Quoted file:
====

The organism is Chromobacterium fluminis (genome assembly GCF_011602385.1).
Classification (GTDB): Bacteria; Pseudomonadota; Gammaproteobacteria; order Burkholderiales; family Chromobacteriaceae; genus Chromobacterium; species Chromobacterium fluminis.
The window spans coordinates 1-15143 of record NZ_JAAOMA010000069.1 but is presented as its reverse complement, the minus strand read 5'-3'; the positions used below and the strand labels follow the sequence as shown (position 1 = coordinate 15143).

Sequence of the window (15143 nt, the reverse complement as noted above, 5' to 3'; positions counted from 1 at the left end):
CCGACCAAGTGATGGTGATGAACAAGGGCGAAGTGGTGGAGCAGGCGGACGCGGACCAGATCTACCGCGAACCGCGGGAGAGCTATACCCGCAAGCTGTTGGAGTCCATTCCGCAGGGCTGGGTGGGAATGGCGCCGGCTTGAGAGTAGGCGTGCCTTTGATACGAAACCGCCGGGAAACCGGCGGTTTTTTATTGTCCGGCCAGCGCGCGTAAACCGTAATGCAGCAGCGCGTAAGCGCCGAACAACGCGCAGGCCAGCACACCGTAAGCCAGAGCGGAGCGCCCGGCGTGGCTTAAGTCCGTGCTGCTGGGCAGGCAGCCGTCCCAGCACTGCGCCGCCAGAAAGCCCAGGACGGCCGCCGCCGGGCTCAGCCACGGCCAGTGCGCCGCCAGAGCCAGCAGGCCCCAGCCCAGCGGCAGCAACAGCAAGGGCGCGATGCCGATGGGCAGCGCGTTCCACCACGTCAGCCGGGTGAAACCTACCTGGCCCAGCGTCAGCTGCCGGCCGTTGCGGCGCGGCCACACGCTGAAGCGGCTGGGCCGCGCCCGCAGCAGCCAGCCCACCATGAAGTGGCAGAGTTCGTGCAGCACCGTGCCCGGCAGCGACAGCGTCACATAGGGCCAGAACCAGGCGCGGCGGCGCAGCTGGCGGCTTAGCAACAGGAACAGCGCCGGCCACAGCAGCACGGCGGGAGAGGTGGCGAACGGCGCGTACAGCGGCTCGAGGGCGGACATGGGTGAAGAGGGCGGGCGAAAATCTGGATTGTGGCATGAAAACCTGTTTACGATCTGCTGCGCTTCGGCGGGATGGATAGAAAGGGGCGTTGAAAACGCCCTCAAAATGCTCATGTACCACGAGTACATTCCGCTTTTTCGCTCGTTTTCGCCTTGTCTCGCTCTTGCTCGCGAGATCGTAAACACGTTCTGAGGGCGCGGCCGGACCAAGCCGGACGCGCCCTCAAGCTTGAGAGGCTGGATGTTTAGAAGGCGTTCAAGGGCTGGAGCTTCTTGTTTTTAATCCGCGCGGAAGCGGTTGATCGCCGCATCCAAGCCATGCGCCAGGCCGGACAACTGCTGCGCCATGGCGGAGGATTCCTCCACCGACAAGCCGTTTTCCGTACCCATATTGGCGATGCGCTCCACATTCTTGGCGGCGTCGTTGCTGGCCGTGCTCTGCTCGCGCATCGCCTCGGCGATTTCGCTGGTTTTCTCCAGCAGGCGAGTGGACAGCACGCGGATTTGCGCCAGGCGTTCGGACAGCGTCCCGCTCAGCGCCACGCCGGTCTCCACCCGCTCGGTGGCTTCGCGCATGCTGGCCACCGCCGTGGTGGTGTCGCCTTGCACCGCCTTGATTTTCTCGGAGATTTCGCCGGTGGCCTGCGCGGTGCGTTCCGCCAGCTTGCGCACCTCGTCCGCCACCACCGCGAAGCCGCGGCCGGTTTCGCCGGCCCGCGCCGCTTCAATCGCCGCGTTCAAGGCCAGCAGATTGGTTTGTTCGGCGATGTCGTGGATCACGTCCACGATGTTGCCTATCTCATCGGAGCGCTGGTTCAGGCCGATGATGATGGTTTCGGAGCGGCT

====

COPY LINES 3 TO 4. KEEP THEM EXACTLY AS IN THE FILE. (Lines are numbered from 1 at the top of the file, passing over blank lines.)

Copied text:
The window spans coordinates 1-15143 of record NZ_JAAOMA010000069.1 but is presented as its reverse complement, the minus strand read 5'-3'; the positions used below and the strand labels follow the sequence as shown (position 1 = coordinate 15143).

Sequence of the window (15143 nt, the reverse complement as noted above, 5' to 3'; positions counted from 1 at the left end):